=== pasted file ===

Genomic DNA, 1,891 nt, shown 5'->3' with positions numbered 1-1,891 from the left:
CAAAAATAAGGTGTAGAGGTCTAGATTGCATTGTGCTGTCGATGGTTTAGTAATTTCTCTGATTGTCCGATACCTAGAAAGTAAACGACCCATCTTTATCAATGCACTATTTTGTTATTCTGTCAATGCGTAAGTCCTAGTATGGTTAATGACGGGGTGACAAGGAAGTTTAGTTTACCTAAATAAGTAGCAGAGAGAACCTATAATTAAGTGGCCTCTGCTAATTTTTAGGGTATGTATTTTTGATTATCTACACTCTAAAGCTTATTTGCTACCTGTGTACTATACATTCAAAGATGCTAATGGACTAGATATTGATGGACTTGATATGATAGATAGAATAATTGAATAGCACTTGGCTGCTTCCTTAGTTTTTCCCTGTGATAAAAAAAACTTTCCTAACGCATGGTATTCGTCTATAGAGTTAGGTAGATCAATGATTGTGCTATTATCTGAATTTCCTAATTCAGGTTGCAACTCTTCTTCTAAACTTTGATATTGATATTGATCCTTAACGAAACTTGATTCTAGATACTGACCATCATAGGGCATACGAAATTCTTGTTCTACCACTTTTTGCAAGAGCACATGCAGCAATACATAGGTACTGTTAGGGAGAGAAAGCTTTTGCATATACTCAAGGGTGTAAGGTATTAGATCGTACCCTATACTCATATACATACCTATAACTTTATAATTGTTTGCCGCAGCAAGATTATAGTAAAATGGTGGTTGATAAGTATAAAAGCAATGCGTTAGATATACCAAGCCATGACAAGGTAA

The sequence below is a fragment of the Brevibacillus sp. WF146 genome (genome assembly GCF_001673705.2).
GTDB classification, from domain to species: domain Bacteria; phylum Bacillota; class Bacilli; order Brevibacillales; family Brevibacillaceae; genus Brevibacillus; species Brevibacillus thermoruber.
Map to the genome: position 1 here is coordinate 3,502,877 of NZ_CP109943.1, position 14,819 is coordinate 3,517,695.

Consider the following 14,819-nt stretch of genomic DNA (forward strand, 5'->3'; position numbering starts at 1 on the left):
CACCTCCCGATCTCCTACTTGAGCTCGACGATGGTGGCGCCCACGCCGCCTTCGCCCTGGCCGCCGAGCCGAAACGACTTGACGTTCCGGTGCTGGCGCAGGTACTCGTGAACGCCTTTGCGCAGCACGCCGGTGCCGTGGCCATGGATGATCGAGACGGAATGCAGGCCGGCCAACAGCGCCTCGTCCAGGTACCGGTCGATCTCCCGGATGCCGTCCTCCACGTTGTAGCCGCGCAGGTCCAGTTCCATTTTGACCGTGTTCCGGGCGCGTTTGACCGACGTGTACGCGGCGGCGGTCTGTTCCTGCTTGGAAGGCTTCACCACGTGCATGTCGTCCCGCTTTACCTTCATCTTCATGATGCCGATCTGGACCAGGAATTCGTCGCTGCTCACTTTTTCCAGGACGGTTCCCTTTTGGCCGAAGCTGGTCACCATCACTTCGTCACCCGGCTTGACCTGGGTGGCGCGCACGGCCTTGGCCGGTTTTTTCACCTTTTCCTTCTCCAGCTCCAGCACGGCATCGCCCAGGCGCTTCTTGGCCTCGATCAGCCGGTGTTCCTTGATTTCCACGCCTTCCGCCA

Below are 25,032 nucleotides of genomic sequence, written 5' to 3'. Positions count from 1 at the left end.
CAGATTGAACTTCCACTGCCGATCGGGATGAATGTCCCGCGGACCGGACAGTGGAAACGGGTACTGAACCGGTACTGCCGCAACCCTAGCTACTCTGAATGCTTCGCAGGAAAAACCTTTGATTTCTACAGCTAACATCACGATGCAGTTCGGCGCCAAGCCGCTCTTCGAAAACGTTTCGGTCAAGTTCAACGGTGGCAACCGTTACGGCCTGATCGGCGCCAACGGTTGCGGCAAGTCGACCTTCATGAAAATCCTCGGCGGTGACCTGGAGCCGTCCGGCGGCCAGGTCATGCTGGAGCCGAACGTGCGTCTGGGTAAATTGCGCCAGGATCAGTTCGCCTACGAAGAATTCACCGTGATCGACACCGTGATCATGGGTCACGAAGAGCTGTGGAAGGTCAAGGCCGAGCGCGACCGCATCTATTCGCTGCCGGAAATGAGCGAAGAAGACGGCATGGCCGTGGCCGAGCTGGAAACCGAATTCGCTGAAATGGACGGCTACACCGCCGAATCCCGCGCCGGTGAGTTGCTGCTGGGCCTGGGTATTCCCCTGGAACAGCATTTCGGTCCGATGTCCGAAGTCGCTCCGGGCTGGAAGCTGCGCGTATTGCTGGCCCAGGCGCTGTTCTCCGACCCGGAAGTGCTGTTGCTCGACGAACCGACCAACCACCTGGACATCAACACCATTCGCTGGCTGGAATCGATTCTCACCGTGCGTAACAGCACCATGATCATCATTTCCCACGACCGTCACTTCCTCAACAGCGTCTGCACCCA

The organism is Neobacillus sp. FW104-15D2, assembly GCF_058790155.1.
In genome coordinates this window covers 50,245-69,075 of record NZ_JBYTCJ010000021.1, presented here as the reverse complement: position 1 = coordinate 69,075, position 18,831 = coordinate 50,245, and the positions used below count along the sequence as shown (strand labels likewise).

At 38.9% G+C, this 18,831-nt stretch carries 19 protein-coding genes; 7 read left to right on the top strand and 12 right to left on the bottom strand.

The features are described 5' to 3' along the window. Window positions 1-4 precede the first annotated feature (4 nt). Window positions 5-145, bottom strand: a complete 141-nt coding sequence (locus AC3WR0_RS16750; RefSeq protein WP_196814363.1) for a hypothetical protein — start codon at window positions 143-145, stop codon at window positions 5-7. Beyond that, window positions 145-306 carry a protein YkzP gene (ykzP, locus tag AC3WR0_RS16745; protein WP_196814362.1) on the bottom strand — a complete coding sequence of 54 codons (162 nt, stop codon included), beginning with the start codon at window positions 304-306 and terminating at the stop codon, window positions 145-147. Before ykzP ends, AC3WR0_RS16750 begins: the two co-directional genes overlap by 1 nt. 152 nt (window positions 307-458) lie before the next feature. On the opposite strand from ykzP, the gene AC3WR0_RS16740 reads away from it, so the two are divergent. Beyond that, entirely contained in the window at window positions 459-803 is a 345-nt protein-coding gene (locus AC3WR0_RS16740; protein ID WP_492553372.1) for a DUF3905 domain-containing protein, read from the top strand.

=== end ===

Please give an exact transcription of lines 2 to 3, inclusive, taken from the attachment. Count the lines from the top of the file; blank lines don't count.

CAAAAATAAGGTGTAGAGGTCTAGATTGCATTGTGCTGTCGATGGTTTAGTAATTTCTCTGATTGTCCGATACCTAGAAAGTAAACGACCCATCTTTATCAATGCACTATTTTGTTATTCTGTCAATGCGTAAGTCCTAGTATGGTTAATGACGGGGTGACAAGGAAGTTTAGTTTACCTAAATAAGTAGCAGAGAGAACCTATAATTAAGTGGCCTCTGCTAATTTTTAGGGTATGTATTTTTGATTATCTACACTCTAAAGCTTATTTGCTACCTGTGTACTATACATTCAAAGATGCTAATGGACTAGATATTGATGGACTTGATATGATAGATAGAATAATTGAATAGCACTTGGCTGCTTCCTTAGTTTTTCCCTGTGATAAAAAAAACTTTCCTAACGCATGGTATTCGTCTATAGAGTTAGGTAGATCAATGATTGTGCTATTATCTGAATTTCCTAATTCAGGTTGCAACTCTTCTTCTAAACTTTGATATTGATATTGATCCTTAACGAAACTTGATTCTAGATACTGACCATCATAGGGCATACGAAATTCTTGTTCTACCACTTTTTGCAAGAGCACATGCAGCAATACATAGGTACTGTTAGGGAGAGAAAGCTTTTGCATATACTCAAGGGTGTAAGGTATTAGATCGTACCCTATACTCATATACATACCTATAACTTTATAATTGTTTGCCGCAGCAAGATTATAGTAAAATGGTGGTTGATAAGTATAAAAGCAATGCGTTAGATATACCAAGCCATGACAAGGTAA

The sequence below is a fragment of the Brevibacillus sp. WF146 genome (genome assembly GCF_001673705.2).